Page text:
Porsche is on fire. The auto manufacturer from Stuggart, Germany is so well branded and internationally known that they can’t keep Panameras and Cayennes in stock. The U.S., China, and Germany are pleading dearly for them. Moreover, plans to build the $845,000 918 Spyder plug-in hybrid sports car have been approved as well as a new corporate headquarters in Atlanta, Georgia. The 128 acre Aerotropolis adjacent to the Hartsfield-Jackson Atlanta International Airport will host Porsche Cars of America with a 26 acre estate for 400 employees, in which 19.5 acres will be set aside for a test track and handling course to expose customers to premium exclusivity and showcase Porsche vehicle’s extraordinary driving characteristics.
It’s no coincidence that Porsche has ventured into the eco-friendly, green energy market segment with more than a few product models including the Cayenne S Hybrid, 911 GT3 R Hybrid race car, the aforementioned 918 Spyder, the 918 RSR super car, and now the all-new 2012 Panamera S Hybrid. After all, Porsche’s autoganic fascination was begat by company founder Ferdinand Porsche, who invented the world’s first hybrid vehicle labeled the Lohner-Porsche “Semper Vivus” in 1900. Today, we call his ingenious discoveries and technological bravado Porsche Intelligent Performance.
To experience the efficiency and consistent sporty traits of Porsche’s most economical vehicle of all-time, we headed overseas to Salzburg, Austria where the hills are alive and the countryside is full of countless winding roads! Our overnight accommodations weren’t all that bad either. The magnificence of the Alps and the wonderfully refreshing air they brought from my balcony at the InterContinental Berchtesgaden Resort prepped my respiratory system for eco-conscious performance driving. So let’s get into the details.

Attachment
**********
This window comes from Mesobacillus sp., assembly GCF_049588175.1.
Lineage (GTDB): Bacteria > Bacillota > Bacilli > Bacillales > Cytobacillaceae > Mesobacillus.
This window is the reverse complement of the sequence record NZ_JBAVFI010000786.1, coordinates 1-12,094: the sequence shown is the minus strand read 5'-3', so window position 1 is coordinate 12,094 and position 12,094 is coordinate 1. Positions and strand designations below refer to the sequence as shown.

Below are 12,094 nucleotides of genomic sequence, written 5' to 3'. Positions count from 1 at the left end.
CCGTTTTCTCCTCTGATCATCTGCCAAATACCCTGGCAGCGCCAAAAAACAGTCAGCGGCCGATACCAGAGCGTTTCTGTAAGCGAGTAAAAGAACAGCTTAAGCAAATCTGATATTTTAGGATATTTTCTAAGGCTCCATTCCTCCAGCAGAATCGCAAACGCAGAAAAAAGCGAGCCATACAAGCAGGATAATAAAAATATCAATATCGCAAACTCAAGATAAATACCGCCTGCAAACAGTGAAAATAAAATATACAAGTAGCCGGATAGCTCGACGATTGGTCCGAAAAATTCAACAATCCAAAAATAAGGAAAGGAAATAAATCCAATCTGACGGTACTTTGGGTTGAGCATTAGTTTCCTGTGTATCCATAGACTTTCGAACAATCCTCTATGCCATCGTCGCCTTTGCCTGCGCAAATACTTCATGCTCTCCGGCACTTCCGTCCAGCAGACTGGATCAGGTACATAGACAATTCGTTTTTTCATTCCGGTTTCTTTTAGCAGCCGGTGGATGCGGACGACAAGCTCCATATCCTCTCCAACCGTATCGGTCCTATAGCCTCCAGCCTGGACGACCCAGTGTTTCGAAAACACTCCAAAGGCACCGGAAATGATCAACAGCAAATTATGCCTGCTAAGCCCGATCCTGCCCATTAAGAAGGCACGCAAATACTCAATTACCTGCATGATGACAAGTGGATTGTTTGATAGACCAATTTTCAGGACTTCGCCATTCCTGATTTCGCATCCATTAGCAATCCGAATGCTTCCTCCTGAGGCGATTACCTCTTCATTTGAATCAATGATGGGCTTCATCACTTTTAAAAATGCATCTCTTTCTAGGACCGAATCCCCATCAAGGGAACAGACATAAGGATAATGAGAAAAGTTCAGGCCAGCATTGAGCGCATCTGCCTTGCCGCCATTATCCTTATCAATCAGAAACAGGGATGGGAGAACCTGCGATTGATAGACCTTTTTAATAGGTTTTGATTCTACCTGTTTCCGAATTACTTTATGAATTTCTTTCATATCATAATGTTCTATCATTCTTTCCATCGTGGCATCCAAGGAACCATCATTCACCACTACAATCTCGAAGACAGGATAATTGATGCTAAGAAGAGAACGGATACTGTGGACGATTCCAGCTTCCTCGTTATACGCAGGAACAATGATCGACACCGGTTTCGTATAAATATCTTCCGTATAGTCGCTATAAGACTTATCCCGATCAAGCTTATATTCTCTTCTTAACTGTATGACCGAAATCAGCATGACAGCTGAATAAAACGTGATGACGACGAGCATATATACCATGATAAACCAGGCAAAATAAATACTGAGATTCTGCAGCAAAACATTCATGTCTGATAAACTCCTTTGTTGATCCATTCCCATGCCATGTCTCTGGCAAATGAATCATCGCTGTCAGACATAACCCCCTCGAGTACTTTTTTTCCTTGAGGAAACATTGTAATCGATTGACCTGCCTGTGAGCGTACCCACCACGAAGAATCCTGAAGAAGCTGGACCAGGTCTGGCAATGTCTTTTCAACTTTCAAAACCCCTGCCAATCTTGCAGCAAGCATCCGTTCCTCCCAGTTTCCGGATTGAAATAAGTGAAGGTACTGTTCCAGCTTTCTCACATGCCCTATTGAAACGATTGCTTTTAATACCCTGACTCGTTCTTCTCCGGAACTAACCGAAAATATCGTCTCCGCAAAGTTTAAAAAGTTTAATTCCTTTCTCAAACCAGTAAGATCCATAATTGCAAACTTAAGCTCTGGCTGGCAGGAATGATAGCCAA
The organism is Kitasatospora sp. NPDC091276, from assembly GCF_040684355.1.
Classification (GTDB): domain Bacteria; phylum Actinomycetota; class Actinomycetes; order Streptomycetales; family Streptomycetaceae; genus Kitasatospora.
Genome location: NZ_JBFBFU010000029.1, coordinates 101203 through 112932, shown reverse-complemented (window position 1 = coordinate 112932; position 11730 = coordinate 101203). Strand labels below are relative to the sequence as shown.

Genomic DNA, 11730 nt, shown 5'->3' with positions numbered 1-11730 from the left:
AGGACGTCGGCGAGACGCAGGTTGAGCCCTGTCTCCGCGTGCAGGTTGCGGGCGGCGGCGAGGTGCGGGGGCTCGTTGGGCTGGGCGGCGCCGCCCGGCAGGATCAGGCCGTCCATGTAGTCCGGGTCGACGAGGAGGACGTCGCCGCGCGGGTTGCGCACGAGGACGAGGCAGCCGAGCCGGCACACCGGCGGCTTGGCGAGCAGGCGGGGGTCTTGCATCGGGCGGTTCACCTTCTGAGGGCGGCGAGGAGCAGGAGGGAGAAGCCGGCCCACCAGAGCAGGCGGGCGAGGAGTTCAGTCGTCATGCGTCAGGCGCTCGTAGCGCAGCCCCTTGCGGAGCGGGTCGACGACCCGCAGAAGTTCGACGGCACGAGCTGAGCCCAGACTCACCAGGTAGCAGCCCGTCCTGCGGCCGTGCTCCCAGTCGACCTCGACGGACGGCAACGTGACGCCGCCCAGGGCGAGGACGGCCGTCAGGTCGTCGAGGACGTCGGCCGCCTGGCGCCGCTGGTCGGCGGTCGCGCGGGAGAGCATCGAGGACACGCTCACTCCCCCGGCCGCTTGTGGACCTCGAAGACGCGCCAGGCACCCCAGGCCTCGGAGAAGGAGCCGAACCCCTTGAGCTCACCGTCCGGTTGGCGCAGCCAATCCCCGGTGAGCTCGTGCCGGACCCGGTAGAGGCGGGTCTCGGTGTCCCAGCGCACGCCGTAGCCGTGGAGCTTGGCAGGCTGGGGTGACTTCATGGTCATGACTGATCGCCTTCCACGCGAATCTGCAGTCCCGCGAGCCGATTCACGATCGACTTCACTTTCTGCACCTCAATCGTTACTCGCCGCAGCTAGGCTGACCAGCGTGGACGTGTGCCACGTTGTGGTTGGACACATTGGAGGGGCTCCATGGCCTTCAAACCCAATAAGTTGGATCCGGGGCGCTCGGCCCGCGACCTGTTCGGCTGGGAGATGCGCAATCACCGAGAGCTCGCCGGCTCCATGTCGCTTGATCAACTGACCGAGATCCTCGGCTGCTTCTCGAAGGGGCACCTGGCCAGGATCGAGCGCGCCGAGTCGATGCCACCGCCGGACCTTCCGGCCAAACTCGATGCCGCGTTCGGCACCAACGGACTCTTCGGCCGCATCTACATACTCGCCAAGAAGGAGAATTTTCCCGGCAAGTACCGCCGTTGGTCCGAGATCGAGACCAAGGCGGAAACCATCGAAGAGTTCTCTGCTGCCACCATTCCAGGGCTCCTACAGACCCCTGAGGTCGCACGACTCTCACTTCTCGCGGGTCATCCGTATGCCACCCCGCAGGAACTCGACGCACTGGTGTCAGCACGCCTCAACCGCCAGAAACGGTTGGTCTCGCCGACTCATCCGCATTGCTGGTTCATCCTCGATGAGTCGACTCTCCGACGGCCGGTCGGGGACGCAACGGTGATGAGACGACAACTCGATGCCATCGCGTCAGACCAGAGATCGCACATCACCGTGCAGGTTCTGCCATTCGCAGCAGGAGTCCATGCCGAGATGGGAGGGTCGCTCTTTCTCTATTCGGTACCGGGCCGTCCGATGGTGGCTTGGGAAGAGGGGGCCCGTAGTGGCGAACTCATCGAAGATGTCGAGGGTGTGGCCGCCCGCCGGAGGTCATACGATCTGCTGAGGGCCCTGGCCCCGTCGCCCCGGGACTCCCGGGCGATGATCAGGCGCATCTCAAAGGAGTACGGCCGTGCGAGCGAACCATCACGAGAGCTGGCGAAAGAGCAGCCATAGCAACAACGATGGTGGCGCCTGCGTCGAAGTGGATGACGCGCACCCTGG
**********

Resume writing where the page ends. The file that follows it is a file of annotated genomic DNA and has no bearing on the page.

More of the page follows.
The Panamera was launched September of 2009 with nearly 30,000 worldwide sales since the debut. The average customer is 53 years old, mainly men (more than 90%) who love technology. The 2012 Panamera S Hybrid is the 6th Panamera model to debut and will retail for $95,000 beginning this fall. With this new hybrid, Porsche would like to target younger buyers who have a higher level of economical awareness (Porsche speculates) and more likely to understand the technological advances in the parallel full hybrid unit, which is exact componentry found in the Cayenne S Hybrid. Yet, the system is a little freer to perform more efficient operations since the Panamera S Hybrid is rear-wheel drive and not all-wheel drive like the Cayenne S Hybrid. Porsche will target well-established markets with the Panamera S Hybrid. The U.S. will represent 26% of the allotment.
In terms of performance, I think we all were astonished of its capabilities in both the power department and fuel consumption. Before our main test run, Porsche held a mileage challenge to see if we could match or better their engineer’s numbers. One of our media colleagues did just that by driving 56.3 miles on just 1.77 gallons of fuel for a 31.8 mpg average. Of course he had the AC off and was probably driving like my grandma, but that’s still unbelievable for a 4,365 pound Panamera. Optional roll-resistance tires will decrease your fuel consumption even further, though not by much, but every bit of fuel savings counts.